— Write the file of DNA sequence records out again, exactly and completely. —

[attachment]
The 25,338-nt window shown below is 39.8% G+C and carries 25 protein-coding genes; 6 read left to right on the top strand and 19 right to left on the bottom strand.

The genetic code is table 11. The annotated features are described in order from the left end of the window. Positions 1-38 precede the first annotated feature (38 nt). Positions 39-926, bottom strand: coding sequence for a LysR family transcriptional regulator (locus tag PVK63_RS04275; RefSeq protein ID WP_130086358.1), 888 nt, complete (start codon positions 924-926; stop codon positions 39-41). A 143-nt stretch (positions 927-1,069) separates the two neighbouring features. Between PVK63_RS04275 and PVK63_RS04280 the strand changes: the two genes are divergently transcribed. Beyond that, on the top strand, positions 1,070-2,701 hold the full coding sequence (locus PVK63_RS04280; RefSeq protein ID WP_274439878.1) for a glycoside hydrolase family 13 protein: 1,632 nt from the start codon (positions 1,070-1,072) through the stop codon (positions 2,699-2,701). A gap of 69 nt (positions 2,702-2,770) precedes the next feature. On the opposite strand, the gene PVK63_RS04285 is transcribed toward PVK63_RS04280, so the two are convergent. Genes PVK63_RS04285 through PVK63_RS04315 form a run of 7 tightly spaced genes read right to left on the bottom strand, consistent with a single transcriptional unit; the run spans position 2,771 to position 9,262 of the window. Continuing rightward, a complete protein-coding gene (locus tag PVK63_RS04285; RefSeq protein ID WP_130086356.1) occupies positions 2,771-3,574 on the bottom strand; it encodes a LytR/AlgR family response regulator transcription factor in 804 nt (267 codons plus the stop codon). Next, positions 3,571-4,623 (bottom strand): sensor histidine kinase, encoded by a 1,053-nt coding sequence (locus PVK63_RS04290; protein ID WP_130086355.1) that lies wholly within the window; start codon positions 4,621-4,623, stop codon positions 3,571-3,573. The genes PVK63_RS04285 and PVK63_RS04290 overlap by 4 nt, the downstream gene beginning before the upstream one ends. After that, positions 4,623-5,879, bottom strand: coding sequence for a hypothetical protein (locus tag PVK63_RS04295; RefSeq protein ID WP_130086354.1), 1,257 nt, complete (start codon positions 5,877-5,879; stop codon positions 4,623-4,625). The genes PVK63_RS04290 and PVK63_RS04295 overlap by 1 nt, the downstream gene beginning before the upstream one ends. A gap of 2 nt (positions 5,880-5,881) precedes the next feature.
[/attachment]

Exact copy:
The 25,338-nt window shown below is 39.8% G+C and carries 25 protein-coding genes; 6 read left to right on the top strand and 19 right to left on the bottom strand.

The genetic code is table 11. The annotated features are described in order from the left end of the window. Positions 1-38 precede the first annotated feature (38 nt). Positions 39-926, bottom strand: coding sequence for a LysR family transcriptional regulator (locus tag PVK63_RS04275; RefSeq protein ID WP_130086358.1), 888 nt, complete (start codon positions 924-926; stop codon positions 39-41). A 143-nt stretch (positions 927-1,069) separates the two neighbouring features. Between PVK63_RS04275 and PVK63_RS04280 the strand changes: the two genes are divergently transcribed. Beyond that, on the top strand, positions 1,070-2,701 hold the full coding sequence (locus PVK63_RS04280; RefSeq protein ID WP_274439878.1) for a glycoside hydrolase family 13 protein: 1,632 nt from the start codon (positions 1,070-1,072) through the stop codon (positions 2,699-2,701). A gap of 69 nt (positions 2,702-2,770) precedes the next feature. On the opposite strand, the gene PVK63_RS04285 is transcribed toward PVK63_RS04280, so the two are convergent. Genes PVK63_RS04285 through PVK63_RS04315 form a run of 7 tightly spaced genes read right to left on the bottom strand, consistent with a single transcriptional unit; the run spans position 2,771 to position 9,262 of the window. Continuing rightward, a complete protein-coding gene (locus tag PVK63_RS04285; RefSeq protein ID WP_130086356.1) occupies positions 2,771-3,574 on the bottom strand; it encodes a LytR/AlgR family response regulator transcription factor in 804 nt (267 codons plus the stop codon). Next, positions 3,571-4,623 (bottom strand): sensor histidine kinase, encoded by a 1,053-nt coding sequence (locus PVK63_RS04290; protein ID WP_130086355.1) that lies wholly within the window; start codon positions 4,621-4,623, stop codon positions 3,571-3,573. The genes PVK63_RS04285 and PVK63_RS04290 overlap by 4 nt, the downstream gene beginning before the upstream one ends. After that, positions 4,623-5,879, bottom strand: coding sequence for a hypothetical protein (locus tag PVK63_RS04295; RefSeq protein ID WP_130086354.1), 1,257 nt, complete (start codon positions 5,877-5,879; stop codon positions 4,623-4,625). The genes PVK63_RS04290 and PVK63_RS04295 overlap by 1 nt, the downstream gene beginning before the upstream one ends. A gap of 2 nt (positions 5,880-5,881) precedes the next feature.